The dog was discovered by maintenance workers March 16 inside a garbage bin at Garden Spires, a 550-unit apartment building. Staff at the Associated Humane Societies/Popcorn Park called it one of the worst cases of cruelty they’ve ever seen.

Matthew Stanton, a spokesman for the New Jersey Society for the Prevention of Cruelty to Animals told that Curtis, the alleged owner, faces two criminal counts and two civil counts, which he said could result in up to six months in jail or a $1,000 fine and community service if convicted.

Stanton said Curtis told authorities she was unable to take care of the dog anymore, but she denied throwing the dog into the chute at the 22-story apartment building. The New Jersey SPCA is investigating whether anyone else was involved in the abuse and disposal of the animal.

Patrick, meanwhile, is slowly recovering at Garden State Veterinary Specialists in Tinton Falls. Staff there say he is now standing and eating small amounts of food several times a day, though he remains pathetically thin.

AHS, which is paying for Patrick’s continuing care, is continuing to post daily updates on his condition. Most recently, they’ve reported that an ultrasound test found a foreign body lodged found inside the dog, and they speculated he may have swallowed something to quell the hunger that he was experiencing. 

AHS also arranged to have Patrick interviewed by an animal communicator, who reported he told her, among other things, ”I am broken, I don’t know why.”

(Photo: Courtesy of Associated Humane Societies and Popcorn Park Zoo)

Two teens charged in burning of “Mittens”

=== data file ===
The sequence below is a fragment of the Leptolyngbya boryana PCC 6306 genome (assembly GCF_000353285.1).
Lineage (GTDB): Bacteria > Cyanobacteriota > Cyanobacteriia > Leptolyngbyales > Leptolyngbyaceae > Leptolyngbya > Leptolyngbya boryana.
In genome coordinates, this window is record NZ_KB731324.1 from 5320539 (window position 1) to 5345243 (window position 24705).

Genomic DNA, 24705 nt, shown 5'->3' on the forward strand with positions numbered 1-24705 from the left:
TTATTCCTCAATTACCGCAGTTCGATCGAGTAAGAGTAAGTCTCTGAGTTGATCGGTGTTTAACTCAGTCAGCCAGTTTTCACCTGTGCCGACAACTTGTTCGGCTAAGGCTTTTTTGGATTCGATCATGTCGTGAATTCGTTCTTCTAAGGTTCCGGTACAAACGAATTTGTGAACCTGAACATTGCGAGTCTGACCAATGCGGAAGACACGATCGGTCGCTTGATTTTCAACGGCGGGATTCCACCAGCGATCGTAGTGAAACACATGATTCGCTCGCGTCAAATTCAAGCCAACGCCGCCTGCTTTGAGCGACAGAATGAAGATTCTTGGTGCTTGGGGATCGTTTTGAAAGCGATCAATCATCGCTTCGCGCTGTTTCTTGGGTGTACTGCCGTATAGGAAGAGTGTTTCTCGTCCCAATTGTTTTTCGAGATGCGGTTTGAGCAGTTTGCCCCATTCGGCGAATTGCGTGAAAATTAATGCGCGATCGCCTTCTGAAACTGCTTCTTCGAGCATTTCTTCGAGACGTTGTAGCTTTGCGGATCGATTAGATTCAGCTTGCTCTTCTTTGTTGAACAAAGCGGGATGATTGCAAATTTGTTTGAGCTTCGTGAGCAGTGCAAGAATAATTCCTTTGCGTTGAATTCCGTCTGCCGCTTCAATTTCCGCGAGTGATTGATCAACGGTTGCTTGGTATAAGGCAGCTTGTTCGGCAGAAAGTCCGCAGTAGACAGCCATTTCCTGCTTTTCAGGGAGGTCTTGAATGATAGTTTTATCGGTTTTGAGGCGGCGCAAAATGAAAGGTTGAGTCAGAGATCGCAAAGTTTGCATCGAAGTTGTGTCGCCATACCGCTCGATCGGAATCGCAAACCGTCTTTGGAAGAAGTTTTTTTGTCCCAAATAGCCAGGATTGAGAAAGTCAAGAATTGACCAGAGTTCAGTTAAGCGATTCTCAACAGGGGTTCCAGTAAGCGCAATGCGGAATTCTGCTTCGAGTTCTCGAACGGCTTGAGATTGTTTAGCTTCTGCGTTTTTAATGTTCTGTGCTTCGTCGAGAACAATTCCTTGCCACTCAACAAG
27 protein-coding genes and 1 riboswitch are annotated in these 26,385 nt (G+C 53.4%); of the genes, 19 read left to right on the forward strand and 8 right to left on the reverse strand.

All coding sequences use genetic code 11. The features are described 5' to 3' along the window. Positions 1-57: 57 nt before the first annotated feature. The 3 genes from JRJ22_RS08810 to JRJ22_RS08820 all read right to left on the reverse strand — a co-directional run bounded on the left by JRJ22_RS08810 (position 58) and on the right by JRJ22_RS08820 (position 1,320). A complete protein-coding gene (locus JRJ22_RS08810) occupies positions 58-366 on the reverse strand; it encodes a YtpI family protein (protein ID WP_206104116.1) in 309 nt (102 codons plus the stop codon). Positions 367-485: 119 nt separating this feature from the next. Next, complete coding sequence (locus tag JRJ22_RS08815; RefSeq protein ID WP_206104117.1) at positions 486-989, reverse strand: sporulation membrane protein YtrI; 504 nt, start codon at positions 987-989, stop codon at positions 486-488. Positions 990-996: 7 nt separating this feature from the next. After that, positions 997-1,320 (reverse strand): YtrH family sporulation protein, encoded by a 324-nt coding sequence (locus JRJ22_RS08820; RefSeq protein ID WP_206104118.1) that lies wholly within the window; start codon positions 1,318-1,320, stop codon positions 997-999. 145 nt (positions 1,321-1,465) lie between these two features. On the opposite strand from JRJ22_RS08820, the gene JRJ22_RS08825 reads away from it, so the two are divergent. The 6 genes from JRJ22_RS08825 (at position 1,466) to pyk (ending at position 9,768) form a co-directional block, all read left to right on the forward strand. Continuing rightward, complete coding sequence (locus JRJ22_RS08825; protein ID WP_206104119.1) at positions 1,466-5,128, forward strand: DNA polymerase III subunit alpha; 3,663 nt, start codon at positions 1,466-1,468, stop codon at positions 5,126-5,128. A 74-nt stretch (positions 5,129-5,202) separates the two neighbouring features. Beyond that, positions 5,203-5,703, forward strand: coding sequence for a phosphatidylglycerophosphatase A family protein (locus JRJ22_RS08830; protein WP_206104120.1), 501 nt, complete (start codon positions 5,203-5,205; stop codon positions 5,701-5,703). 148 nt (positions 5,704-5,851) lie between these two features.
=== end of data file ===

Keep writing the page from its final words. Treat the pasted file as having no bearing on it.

Baltimore police said Monday that two 17-year-old boys have been charged with multiple accounts of animal cruelty in connection with using lighter fluid to set a cat named Mittens on fire in Baltimore’s Central Park Heights neighborhood.

The owner of the cat, who lives on the 3300 block of St. Ambrose Ave.,  told police that the animal had been set on fire by her grandson and a friend.

A witness told police that the suspects brought the cat onto a rear, second-floor deck three weeks ago and and put a milk crate on top of the pet. They then poured lighter fluid through the openings in the crate and dropped a book of lit matches into the crate, police said.

Police said the cat howled, knocked the milk crate over and leapt from the balcony, running in circles until the flames went out.

Mittens recently had three kittens, and continues to nurse them in her new surroundings — at Baltimore Animal Rescue & Care Shelter (BARCS), where she is expected to survive her injuries.

Mittens’ ears were damaged as a result of the burns. She also sustained third- and fourth-degree burns on her back and side, according to BARCS.

Blade expected to make full recovery

The police dog shot by a Baltimore police officer is expected to make a full recovery, the Baltimore Sun reported.